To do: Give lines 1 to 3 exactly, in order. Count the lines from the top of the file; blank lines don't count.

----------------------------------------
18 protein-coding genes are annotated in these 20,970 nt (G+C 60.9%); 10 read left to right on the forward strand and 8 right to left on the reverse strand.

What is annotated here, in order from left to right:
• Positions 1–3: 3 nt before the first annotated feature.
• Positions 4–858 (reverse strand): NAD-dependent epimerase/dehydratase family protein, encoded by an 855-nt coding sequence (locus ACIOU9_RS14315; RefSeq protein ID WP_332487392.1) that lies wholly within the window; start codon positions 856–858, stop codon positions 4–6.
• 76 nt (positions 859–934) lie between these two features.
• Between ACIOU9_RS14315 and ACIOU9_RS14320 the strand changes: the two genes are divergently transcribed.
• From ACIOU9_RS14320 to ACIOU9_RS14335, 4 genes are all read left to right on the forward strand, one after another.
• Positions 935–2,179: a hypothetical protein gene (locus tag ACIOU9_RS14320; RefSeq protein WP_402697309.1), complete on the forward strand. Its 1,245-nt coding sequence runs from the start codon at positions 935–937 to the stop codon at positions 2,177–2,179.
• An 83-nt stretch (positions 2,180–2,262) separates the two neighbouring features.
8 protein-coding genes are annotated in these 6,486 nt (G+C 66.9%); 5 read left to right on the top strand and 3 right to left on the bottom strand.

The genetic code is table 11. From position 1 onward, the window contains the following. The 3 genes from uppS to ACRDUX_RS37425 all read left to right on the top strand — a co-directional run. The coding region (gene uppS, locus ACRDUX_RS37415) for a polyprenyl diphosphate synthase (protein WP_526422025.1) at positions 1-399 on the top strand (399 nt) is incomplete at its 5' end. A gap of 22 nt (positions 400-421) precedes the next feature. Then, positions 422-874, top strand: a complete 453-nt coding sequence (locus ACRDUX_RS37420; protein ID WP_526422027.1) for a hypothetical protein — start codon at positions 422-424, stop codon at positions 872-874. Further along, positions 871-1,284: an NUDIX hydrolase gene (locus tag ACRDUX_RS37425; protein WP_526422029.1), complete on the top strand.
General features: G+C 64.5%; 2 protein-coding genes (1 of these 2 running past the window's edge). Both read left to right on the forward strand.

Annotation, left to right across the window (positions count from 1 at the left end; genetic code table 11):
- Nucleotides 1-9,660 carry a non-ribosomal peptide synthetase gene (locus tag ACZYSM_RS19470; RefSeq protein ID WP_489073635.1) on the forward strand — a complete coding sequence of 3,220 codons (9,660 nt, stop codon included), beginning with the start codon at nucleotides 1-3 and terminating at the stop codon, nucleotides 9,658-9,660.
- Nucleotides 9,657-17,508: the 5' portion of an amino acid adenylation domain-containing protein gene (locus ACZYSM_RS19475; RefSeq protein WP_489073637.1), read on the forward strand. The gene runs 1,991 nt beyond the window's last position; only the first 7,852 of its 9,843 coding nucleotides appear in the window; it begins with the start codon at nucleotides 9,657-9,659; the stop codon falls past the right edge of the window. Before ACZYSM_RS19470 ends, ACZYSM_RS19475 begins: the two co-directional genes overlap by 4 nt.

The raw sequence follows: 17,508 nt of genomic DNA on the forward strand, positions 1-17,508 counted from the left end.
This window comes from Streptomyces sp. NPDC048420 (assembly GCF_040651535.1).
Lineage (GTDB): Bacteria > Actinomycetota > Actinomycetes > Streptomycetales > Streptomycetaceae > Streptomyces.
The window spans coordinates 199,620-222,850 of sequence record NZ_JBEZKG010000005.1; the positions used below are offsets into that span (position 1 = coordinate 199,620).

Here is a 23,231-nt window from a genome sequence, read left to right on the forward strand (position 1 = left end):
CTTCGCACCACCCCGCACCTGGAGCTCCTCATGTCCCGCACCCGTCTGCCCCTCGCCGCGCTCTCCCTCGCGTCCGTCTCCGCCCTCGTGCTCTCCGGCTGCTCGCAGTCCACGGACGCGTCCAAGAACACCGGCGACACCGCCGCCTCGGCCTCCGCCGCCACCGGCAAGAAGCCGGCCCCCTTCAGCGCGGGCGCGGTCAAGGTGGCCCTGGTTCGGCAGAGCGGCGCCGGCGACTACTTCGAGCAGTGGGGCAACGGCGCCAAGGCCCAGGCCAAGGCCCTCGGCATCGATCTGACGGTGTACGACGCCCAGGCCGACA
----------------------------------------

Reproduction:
18 protein-coding genes are annotated in these 20,970 nt (G+C 60.9%); 10 read left to right on the forward strand and 8 right to left on the reverse strand.

What is annotated here, in order from left to right:
• Positions 1–3: 3 nt before the first annotated feature.